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Liturgy & the Spiritual Life
P. Jesus Castellano Cervera o.c.d.
Rev. Mr. John A. Sistare

Mary: Model in Attentiveness, Prayer & Offering

for the Pilgrim Church in Divine Worship


The celebration of the Mass, as an action of Christ and the people of God hierarchically ordered, is the center of the whole Christian life for the universal Church, the local Church and for the each and every one of the faithful (GIRM #1)."

The Holy Mass, the re-presentation of the Sacrifice of Calvary, is the center of our Catholic faith.

"Through the ministry of priests the spiritual sacrifice of the faithful is completed in union with the sacrifice of Christ the only mediator, which in the Eucharist is offered through the priest’s hands in the name of the whole Church in an unbloody and sacramental manner until the Lord himself comes (CCC #1369)."

This Sacrifice is an eternal sacrifice in which the Church is united to her spouse, the Bridegroom, and takes part in the Heavenly liturgy. "Then I saw standing in the midst of the throne and the four living creatures and the elders, a Lamb that seemed to have been slain [Rev 5:6]." This Heavenly liturgy reminds us that we, as a pilgrim Church, are on a journey toward our final end. "The visible church is a symbol of the Father’s house toward which the people of God is journeying and where the Father ‘will wipe every tear from their eyes’ (CCC #1186)." As we go on this journey, the People of God within the pilgrim Church are called to be attentive to the word of God, spoken through the Spirit. We are called to persevere in prayer in the trials and tribulations until that day when all suffering will disappear. We are invited to offer up our lives with the one offering that Jesus offers up to the Father. In attentiveness to the word, prayer, and offering, the Pilgrim Church, has a beautiful model to follow. The Virgin Mary is the model and mirror of the Church. Mary throughout her earthly life was a model of attentiveness to the word of God, of prayer and of offering. In fact, she now sits as Queen of Heaven and earth and is active in the Heavenly liturgy interceding for the Pilgrim Church on earth. It is fitting that she who was inseparable from her Son, even at Calvary, would be with him in eternal life. "…there is a unique correspondence between the moment of the incarnation of the Word and the moment of the birth of the Church. The person who links these two moments is Mary: Mary at Nazareth and Mary in the Upper Room at Jerusalem ( RM #24)." Thus it is fitting that she has a prominent place in the Heavenly liturgy as well. Mary is the model of the pilgrim Church in Divine Worship. "But before all others the Church proposes as the model of the disciple listening to the word of God the Virgin of Nazareth, who, because of her faith, was the first person in the new testament to be hailed as blessed - Luke 1:45 (Lectionary, # 7)."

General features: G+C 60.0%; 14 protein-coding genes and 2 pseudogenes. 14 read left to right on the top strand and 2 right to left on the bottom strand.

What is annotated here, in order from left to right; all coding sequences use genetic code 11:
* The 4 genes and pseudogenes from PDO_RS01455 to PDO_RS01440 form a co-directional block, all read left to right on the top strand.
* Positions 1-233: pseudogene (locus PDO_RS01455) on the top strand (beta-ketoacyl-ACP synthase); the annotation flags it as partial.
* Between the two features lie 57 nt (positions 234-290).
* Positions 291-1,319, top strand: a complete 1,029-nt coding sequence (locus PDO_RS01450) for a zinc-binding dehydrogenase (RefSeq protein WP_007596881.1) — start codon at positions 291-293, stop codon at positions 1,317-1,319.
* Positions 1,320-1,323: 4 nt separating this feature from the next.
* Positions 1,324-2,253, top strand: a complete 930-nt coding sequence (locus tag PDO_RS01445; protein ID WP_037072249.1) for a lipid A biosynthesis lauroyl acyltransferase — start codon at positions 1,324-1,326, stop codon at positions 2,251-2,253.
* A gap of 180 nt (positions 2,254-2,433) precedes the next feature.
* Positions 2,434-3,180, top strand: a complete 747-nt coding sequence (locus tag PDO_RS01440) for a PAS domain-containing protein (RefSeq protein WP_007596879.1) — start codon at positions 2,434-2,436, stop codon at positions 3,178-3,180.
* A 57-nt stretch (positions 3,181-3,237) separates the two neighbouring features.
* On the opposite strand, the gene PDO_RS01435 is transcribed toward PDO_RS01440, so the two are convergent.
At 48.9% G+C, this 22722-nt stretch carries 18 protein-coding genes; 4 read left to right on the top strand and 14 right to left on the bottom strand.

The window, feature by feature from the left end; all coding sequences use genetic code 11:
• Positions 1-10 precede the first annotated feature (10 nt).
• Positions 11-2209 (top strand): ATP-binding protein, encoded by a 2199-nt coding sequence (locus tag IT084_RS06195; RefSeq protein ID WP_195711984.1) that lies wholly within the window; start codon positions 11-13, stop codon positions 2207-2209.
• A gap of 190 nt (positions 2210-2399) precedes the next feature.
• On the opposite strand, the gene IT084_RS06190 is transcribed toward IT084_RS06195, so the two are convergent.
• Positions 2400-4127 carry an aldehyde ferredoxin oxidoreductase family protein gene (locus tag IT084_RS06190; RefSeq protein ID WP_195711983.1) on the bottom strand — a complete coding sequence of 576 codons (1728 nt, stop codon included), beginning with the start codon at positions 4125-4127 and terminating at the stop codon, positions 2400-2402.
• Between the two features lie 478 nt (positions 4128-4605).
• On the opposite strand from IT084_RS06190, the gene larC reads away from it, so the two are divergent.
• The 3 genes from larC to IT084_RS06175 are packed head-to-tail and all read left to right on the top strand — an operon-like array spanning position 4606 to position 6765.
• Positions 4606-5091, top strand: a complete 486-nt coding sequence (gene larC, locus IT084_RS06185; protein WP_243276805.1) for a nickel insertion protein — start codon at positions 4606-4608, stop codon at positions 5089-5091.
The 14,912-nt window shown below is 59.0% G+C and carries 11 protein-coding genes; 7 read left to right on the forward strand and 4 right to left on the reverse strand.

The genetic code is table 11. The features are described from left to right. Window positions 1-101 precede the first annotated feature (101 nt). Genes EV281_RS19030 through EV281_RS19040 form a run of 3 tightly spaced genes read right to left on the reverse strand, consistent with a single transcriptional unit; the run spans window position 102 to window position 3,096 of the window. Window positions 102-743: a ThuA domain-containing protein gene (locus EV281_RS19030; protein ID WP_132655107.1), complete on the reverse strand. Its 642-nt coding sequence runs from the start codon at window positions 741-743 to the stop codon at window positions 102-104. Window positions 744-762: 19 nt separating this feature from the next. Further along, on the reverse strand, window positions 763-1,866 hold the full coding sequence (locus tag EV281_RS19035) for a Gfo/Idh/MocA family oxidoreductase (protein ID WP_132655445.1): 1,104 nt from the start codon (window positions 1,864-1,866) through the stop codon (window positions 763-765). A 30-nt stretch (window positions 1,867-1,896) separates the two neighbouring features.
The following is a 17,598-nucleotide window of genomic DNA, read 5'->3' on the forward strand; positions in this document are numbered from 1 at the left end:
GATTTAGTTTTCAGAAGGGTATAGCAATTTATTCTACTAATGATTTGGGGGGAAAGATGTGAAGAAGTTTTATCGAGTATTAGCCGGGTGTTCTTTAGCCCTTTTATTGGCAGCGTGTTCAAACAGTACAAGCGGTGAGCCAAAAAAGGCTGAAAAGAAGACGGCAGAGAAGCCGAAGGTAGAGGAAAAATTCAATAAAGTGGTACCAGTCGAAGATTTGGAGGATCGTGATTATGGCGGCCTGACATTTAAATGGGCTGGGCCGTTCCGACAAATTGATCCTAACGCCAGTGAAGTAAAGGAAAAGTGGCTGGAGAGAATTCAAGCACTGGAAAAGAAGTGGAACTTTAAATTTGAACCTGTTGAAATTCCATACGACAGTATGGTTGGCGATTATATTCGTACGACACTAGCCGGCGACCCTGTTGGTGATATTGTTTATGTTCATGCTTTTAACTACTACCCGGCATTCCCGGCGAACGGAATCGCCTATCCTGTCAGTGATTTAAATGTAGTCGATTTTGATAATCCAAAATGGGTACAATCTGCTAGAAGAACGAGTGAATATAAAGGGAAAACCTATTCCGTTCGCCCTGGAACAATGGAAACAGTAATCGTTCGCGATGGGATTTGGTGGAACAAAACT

I) Model of Attentiveness:

Mary is the model for attentiveness to the Word of God. "Mary is the attentive Virgin, who receives the word of God with faith, that faith which in her case was the gateway and path to divine motherhood (MC # 17)." In her docility and humility, Mary listens to the word of God. In the same way, in the liturgy, the People of God are called to imitate Mary.

"The Church also acts in this way, especially in the liturgy, when she listens, accepts, proclaims, and venerates the word of God, distributes it to the faithful as the bread of life and in the light of that word examines the signs of the times and interprets and lives the events of history (MC #17)."